Even as high waters and winds ravage facility, the reliability of plastic containers remains unsinkable.

Tony Barnes has a deep appreciation for the design and durability of the plastic containers used at his workplace. They survived a hurricane, after all.

Barnes is the store manager at the Greenville Utilities Commission (GUC) in Greenville, N.C. In 1999, the GUC Support Services Center was using cardboard and wood containers as well as Ropak plastic containers when Hurricane Floyd slammed into the East Coast. The Tar River crested its banks, and water flooded into the facility. Workers evacuated the center as waters rapidly rose to a depth of 6 ft.

When the workers returned to the facility two weeks later, widespread wreckage confronted them. Floodwaters had swept away or destroyed the cardboard and wood containers. Worse yet, several hundred electric poles had broken loose, left to float like toothpicks through the storage yard and warehouse. They smashed into things when afloat and then demolished anything beneath them as they sunk to the ground when the floodwaters receded. Anything, that is, but the Ropak containers and the equipment stored in them.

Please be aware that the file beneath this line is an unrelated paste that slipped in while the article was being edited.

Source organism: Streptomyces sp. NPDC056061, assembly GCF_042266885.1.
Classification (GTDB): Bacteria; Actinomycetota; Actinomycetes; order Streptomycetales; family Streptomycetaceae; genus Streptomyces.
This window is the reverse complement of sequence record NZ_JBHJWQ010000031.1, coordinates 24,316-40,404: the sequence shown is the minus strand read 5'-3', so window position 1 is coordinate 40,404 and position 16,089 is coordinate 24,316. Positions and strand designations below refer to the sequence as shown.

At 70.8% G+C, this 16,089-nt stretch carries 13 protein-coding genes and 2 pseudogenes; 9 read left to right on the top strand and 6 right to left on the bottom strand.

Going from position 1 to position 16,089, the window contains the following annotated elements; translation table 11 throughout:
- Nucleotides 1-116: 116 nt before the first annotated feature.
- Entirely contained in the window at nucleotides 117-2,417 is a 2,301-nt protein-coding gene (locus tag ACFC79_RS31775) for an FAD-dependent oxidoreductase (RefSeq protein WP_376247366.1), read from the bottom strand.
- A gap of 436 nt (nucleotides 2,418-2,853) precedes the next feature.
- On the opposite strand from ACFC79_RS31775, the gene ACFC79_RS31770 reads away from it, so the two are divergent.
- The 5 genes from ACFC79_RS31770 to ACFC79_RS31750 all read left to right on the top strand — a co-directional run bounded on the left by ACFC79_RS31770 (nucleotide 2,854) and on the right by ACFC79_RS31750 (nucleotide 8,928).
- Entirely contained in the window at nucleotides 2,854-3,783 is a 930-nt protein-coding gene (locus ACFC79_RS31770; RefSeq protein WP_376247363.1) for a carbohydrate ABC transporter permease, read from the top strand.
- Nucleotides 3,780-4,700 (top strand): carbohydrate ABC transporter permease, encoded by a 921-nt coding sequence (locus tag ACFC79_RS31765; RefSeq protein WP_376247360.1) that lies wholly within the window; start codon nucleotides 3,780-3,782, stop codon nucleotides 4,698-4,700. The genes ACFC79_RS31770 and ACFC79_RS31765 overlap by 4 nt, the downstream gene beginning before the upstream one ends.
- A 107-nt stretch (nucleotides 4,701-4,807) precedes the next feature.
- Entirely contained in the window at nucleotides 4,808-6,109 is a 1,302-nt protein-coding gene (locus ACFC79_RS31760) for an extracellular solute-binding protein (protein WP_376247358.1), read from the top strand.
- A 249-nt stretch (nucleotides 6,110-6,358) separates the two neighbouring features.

“The Ropaks we had were in our warehouse as well as in our open yard area, and they took a real beating. But when we got back, only one drop door had been damaged on one container,” Barnes says. “The water had swept several Ropaks on top of each other, but they held up well. They didn't turn upside down, and the product stored in them stayed in them.”

Barnes believes the Ropaks, manufactured by LINPAC Materials Handling, Georgetown, Ky., held their ground so well in the floodwater because their open construction allowed water to flow through them rather than carry them away. And the containers' built-in ventilation ensured any waterlogged product stored inside them dried quickly when the floodwaters receded.

In the aftermath of the flooding, Barnes immediately doubled an existing order for Ropaks.

“If we have to leave any behind in an evacuation, we know they'll be here when we return,” he says. “I don't know if Ropaks were meant to withstand a flood, but they sure do.”